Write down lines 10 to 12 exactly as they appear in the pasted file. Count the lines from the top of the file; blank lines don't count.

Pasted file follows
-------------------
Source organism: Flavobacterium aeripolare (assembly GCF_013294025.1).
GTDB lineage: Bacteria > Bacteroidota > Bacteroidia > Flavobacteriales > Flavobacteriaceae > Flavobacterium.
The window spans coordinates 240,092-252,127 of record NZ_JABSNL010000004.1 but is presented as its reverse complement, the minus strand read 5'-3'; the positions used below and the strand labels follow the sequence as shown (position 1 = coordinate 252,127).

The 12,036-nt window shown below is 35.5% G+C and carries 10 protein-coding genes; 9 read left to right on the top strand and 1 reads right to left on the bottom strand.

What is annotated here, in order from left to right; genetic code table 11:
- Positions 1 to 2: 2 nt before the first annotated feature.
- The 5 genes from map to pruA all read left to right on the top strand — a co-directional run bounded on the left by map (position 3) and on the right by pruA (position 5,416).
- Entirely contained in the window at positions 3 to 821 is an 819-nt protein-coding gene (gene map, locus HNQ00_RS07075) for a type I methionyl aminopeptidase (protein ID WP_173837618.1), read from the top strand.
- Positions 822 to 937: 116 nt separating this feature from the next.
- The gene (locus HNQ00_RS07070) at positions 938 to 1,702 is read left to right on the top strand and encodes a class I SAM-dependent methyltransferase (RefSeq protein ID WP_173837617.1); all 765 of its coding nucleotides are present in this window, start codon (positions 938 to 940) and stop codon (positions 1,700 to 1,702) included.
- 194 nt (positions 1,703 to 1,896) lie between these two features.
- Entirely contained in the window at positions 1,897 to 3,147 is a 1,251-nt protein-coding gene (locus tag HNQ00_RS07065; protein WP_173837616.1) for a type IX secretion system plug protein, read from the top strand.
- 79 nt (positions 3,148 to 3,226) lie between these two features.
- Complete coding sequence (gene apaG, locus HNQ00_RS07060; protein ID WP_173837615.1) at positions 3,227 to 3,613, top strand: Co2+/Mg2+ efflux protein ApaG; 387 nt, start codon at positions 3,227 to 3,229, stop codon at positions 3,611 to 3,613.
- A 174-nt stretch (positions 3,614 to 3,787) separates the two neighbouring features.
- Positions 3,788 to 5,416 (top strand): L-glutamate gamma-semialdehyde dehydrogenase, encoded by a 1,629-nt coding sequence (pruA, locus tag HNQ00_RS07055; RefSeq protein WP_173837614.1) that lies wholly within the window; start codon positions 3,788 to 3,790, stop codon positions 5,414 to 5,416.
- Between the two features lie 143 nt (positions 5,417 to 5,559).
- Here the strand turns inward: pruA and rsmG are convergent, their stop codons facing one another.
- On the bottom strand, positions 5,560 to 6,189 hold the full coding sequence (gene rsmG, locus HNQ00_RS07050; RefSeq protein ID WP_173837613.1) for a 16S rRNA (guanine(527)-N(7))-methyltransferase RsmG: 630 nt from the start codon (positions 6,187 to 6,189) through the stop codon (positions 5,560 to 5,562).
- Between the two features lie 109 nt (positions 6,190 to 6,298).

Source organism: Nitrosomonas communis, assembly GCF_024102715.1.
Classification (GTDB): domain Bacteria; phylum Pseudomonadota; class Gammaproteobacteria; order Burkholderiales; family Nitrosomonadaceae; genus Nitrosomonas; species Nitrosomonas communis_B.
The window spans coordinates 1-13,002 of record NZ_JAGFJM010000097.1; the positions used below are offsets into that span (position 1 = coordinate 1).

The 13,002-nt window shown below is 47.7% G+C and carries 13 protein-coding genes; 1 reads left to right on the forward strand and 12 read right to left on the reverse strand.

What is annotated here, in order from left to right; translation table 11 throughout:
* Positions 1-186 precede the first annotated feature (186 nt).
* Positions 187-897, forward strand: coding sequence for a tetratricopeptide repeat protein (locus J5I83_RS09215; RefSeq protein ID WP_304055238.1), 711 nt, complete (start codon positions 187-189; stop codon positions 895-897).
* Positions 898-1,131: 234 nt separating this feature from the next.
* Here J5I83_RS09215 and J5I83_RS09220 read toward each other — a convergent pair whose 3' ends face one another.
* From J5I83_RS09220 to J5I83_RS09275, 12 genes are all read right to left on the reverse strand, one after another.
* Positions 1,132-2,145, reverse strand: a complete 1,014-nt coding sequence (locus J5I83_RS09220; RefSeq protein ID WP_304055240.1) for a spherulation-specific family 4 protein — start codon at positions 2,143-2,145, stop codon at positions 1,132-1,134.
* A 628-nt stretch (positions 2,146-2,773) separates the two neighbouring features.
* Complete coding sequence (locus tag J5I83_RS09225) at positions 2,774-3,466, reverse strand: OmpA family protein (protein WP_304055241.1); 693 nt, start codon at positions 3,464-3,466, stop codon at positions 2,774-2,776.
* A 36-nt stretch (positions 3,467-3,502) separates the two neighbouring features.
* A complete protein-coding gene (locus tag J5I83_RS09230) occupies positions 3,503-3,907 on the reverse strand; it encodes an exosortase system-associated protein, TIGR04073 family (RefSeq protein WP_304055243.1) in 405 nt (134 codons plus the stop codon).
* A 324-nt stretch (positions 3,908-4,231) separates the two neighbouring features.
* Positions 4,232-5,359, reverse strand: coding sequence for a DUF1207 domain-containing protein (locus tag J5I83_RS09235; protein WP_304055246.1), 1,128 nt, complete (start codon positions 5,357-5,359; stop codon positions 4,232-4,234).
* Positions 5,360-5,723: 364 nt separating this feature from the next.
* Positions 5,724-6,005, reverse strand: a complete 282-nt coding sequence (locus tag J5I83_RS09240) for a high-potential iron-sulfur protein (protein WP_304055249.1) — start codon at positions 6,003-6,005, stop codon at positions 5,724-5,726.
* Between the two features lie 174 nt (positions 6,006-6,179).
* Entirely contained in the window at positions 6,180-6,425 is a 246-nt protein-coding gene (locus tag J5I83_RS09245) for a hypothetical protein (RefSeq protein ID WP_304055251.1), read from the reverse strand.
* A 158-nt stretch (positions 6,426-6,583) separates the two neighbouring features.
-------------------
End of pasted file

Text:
- The gene (locus HNQ00_RS07070) at positions 938 to 1,702 is read left to right on the top strand and encodes a class I SAM-dependent methyltransferase (RefSeq protein ID WP_173837617.1); all 765 of its coding nucleotides are present in this window, start codon (positions 938 to 940) and stop codon (positions 1,700 to 1,702) included.
- 194 nt (positions 1,703 to 1,896) lie between these two features.
- Entirely contained in the window at positions 1,897 to 3,147 is a 1,251-nt protein-coding gene (locus tag HNQ00_RS07065; protein WP_173837616.1) for a type IX secretion system plug protein, read from the top strand.